Targeted attacks - Hardly a new occurrence. But two events in 2010 started to increase the conversation about targeted attacks. The first was Stuxnet. The second was the phrase advanced persistent threats. I’m pretty ambivalent about the term APTs. The phrase has certainly captured people’s imagination and if it makes it easier to have a conversation about security because of the phrase, I’m all for it. But the majority of the attacks being labeled APT are frankly not very “advanced” and often not that “persistent.” “Targeted attacks” may be harder to create an acronym from, but it’s a better description. Take the recent compromise of webmail accounts that was widely reported on in the media.. It certainly wasn’t an advanced type of attack; it was spear phishing. There wasn’t even malware involved. What it was, was targeted - and that’s what got our attention. That, and the fact that the affected company told us what happened. Credit to Google. They seem to have started the trend in 2010 with Hydraq, of companies talking publicly about attacks targeted at them. This has benefited us all. They’ve built awareness about these types of threats and allowed security companies to have meaningful conversations with their customers about targeted attacks. It’s no longer a discussion about the theoretical. The real risks of security incidents are now a lot clearer to businesses.
So the trend here is not an increase in targeted attacks, but an increase in companies willing to talk publicly about them.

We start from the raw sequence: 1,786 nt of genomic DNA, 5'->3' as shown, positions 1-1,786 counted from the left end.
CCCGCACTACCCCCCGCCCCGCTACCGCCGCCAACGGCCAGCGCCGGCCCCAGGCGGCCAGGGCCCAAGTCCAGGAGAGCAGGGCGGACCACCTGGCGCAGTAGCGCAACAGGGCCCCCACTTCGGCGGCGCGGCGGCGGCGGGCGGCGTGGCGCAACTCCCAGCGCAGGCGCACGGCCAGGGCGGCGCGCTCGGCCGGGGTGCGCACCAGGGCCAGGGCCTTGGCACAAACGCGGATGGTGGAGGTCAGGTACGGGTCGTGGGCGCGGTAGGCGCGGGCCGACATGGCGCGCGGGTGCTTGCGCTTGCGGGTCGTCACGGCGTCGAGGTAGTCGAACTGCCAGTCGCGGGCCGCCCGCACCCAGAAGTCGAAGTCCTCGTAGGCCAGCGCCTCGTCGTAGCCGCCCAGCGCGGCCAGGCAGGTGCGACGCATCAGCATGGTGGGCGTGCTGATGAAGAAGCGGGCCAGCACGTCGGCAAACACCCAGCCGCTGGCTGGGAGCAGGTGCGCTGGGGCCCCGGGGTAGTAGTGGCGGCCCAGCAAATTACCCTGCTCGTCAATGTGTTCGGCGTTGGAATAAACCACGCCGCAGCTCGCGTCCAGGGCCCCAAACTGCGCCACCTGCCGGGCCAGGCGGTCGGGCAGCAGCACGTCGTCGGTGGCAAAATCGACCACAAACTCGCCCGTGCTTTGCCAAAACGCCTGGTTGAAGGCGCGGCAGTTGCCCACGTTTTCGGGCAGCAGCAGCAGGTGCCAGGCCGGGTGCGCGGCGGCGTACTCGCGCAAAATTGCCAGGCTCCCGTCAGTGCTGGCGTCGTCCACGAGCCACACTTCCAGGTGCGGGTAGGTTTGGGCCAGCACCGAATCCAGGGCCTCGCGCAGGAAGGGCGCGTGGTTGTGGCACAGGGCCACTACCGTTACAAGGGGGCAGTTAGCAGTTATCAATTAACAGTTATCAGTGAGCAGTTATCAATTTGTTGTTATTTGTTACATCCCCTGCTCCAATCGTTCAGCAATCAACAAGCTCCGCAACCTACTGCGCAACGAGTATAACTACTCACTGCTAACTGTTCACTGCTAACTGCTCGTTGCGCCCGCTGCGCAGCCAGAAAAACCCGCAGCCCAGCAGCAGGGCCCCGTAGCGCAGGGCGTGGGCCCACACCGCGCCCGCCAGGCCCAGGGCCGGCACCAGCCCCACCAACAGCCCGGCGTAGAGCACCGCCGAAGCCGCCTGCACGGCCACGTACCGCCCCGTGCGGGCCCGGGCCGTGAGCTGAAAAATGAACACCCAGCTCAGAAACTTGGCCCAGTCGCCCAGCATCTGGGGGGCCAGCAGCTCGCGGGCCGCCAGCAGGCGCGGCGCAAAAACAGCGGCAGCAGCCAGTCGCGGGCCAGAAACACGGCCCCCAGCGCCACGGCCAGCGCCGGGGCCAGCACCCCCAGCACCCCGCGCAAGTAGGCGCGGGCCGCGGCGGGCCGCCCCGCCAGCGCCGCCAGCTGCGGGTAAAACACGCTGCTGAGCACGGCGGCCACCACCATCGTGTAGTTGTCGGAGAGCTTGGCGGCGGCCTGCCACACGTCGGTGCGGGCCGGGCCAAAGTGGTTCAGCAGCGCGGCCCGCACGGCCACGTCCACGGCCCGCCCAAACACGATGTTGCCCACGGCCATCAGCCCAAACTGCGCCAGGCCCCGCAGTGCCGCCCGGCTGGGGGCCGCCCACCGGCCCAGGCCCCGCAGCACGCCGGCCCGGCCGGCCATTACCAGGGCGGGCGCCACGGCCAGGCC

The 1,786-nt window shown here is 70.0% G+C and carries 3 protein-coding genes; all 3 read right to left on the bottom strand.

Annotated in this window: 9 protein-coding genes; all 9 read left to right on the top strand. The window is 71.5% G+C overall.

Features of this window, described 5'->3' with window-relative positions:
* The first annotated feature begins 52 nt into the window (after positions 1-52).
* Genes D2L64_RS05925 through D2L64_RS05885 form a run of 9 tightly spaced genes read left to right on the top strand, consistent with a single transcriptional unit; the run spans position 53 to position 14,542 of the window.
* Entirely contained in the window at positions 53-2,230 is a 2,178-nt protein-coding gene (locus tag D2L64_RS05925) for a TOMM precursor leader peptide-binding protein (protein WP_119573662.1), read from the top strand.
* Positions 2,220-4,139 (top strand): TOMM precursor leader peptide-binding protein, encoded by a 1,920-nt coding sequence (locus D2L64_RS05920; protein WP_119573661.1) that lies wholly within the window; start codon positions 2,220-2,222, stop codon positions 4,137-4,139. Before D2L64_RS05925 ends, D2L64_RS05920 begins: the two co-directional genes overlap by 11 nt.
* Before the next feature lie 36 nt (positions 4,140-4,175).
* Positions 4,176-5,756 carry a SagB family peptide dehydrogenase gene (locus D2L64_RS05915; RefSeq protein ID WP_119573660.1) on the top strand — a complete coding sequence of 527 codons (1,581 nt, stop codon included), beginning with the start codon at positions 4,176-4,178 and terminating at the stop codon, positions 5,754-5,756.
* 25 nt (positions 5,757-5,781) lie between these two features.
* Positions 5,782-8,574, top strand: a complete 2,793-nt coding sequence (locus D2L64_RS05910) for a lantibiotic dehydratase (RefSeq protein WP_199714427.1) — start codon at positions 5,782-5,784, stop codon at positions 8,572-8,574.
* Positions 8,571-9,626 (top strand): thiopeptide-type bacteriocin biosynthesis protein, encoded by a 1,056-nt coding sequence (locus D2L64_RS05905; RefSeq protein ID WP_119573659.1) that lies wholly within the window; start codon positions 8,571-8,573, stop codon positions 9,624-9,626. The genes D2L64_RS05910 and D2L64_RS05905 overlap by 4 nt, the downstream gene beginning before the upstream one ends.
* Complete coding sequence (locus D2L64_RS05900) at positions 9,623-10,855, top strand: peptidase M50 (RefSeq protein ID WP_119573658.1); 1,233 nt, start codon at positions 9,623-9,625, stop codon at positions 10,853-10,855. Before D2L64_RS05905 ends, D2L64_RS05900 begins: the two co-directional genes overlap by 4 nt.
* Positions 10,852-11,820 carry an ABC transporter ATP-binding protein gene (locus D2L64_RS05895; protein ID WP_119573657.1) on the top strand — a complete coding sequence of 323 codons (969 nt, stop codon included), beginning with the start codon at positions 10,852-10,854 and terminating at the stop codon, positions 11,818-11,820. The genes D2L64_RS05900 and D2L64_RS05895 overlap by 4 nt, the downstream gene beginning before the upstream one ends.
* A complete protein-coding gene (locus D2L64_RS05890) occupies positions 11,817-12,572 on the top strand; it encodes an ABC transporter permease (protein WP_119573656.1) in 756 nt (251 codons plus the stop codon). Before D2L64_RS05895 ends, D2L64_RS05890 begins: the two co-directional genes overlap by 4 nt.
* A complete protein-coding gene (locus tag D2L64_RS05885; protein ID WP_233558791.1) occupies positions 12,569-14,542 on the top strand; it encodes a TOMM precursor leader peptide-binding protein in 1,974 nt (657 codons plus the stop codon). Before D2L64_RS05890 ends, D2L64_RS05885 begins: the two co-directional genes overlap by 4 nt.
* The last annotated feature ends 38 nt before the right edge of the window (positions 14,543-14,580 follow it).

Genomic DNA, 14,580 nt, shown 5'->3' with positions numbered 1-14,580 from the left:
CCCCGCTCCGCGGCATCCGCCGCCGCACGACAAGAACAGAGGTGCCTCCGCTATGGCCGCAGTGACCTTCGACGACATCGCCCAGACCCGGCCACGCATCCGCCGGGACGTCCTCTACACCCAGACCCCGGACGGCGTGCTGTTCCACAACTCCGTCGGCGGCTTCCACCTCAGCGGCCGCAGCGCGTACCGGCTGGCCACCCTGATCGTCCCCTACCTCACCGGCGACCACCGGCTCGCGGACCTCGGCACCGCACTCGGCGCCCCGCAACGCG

Hacktivism - Crunch together the words hacking and activism and you get hacktivism. My spell checker hates this phrase almost as much as I do. But, until a better one comes along, it will have to do. The phrase was created in 1994; it’s been going on a lot longer than that. A hacktivist’s main form of expression used to be in defacing webpage, spamming and the occasional DDoS (distributed denial-of-service) attack.
The last major example of this was a DDoS attack targeting payment processors, online retailers and others. This happened last December in protest against sites that stopped handling transactions for Wikileaks. The DDoS attacks were generally considered ineffective, but I think they were a major success. They may not have shut down any site for any significant period of time. But they generated an enormous amount of publicity. And isn’t that really the goal of hacktivism?
So, if there is any type of security incident seeing a significant rise, it would be hacktivism. The group responsible for the December incidents has since moved on to another highly publicized attack, breaking into a security company and posting all their email online. Now a multinational gaming and entertainment company has felt the sting. User passwords were stolen, but not for profit. They were posted on line to generate publicity. And this has worked brilliantly. It’s worked so well that other hackers jumped in and launched their own attacks against the same company. These created new news, which encourages other hackers to… It’s a vicious cycle.
So, is the threat landscape worse than before? Yes. But, we’ve been saying that for years. It’s reached the point of being a cliché. What’s new is that there is greater visibility to these threats. The good news is that these events are finally getting the attention they deserve. The bad news is that these incidents make clear the stakes are higher than they’ve ever been before.